So first, I'm still so grateful to have been a part of the Wonderroot CSA program. If you've never heard of this program, it's modeled after the agricultural CSA boxes that come straight from the farm with fresh seasonal vegetables. How it works for the Community Supported Art program is that the artists are selected and commissioned to make works for the collectors who buy the shares, work unseen. Each artist makes thirty pieces and each collector gets one from each artist for a total of six pieces.
The writing I did for the project was more in depth than I had gone before and that was one of the strengths. I kept a google document with all the arguments I was collecting, as well as the full script that became even more edited for the paintings themselves. Keeping it online kept it nimble, and working on the writing as a whole script kept it razor focused despite the variety of sources.
The project took longer than I expected and that's because it's hard to plan for failure. I had intended to cut the pieces down to 9" x 16" and accidentally made them 9" x 15" instead. This wasn't a terrible mistake, but it did make the video process more difficult because the pieces weren't in the correct format and it was an emotionally upsetting mistake. I've since decided that Sean McCabe's principle of striving for 90% perfection rather than 100%, is the more realistic approach.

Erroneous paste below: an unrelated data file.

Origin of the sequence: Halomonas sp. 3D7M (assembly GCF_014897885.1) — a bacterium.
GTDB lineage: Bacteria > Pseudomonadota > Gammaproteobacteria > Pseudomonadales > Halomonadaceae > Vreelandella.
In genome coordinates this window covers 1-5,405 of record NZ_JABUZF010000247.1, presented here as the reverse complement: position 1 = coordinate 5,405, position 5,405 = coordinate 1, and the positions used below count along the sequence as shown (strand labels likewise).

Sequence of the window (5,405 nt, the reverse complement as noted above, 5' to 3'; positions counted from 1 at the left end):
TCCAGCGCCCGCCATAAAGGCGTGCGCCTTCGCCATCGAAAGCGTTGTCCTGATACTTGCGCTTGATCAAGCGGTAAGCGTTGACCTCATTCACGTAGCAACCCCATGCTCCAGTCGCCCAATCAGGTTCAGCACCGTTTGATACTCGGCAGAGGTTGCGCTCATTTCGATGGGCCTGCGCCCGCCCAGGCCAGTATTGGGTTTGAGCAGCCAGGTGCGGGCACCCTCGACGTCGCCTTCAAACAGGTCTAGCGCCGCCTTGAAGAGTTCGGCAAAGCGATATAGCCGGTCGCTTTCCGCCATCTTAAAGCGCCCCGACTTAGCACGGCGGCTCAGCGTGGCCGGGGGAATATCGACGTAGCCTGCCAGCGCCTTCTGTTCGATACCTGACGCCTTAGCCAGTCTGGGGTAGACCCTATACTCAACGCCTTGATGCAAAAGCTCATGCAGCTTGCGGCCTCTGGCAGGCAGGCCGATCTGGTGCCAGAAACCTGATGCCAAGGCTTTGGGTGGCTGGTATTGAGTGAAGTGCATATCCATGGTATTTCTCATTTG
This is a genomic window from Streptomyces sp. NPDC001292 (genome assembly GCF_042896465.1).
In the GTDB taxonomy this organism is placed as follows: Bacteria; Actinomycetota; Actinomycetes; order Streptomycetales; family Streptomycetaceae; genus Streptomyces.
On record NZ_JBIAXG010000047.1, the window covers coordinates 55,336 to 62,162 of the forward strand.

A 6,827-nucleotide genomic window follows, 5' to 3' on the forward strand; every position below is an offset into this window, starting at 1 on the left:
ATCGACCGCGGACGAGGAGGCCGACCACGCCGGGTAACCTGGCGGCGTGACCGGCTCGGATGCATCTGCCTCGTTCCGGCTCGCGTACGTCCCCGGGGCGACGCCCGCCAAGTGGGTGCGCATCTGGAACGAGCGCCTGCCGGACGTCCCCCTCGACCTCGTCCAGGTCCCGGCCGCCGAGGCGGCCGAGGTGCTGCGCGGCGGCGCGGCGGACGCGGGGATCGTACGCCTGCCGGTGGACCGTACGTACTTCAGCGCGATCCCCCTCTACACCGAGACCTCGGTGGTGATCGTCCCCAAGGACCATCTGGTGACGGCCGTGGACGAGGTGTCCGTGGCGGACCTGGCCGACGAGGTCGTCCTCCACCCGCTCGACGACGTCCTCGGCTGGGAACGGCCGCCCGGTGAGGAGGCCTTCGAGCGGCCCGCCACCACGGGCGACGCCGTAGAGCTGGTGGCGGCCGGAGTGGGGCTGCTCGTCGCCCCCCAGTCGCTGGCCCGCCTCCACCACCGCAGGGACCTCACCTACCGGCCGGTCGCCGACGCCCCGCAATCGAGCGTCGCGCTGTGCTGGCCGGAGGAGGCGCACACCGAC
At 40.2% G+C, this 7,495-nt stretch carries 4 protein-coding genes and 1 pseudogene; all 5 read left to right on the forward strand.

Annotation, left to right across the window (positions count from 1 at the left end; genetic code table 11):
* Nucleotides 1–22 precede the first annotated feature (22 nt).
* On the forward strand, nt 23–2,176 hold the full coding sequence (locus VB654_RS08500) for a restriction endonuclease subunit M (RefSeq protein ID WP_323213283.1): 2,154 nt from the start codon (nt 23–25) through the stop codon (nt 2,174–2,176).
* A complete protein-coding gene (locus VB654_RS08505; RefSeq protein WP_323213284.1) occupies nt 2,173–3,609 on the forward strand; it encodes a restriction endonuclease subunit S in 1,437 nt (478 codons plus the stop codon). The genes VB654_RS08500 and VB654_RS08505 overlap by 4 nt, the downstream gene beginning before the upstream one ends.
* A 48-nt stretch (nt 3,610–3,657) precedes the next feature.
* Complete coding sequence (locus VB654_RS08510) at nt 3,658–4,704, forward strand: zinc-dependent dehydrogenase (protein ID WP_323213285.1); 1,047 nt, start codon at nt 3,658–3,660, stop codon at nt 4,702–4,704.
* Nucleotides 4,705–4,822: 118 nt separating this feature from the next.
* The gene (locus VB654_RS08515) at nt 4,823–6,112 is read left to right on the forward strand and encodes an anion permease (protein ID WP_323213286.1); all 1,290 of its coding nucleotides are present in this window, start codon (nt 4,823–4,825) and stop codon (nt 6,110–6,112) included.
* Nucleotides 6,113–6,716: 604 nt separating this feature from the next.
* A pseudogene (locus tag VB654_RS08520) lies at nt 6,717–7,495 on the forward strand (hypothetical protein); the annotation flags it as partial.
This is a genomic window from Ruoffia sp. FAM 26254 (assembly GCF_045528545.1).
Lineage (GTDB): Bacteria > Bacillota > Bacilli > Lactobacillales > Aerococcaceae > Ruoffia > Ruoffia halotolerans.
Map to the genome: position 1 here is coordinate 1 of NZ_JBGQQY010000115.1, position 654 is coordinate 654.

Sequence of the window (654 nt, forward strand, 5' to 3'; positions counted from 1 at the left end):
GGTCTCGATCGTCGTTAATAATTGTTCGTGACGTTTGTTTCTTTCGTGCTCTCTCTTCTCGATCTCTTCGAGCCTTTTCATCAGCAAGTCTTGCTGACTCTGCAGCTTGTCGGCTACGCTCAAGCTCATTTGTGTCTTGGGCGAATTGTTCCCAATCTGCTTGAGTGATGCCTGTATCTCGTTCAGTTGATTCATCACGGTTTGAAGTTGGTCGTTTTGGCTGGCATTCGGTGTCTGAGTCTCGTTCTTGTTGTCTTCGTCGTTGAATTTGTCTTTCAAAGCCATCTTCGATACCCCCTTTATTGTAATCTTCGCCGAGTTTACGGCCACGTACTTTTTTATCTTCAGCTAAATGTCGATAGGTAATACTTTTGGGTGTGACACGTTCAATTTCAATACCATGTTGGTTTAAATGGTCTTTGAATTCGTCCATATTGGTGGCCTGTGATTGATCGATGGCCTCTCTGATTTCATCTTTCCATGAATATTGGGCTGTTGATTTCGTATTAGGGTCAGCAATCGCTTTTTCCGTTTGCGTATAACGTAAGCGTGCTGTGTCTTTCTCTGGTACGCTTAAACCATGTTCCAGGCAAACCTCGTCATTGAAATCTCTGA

Next time, I would plan the project a bit more rigorously. When making this list, it would be important to keep each action item verb oriented, so that each step is it's own action instead of a collection of steps (because ambiguous steps hinders action). In the last few weeks I got a bit overwhelmed with the amount of work left and I ended up setting a series of deadlines for each action item. Doing this helped keep me on track to finishing my project, so I would work with a plan in place from the beginning.
Do you have any tips or tricks for getting medium to big sized projects done & done well? Tell me your stories in the comments.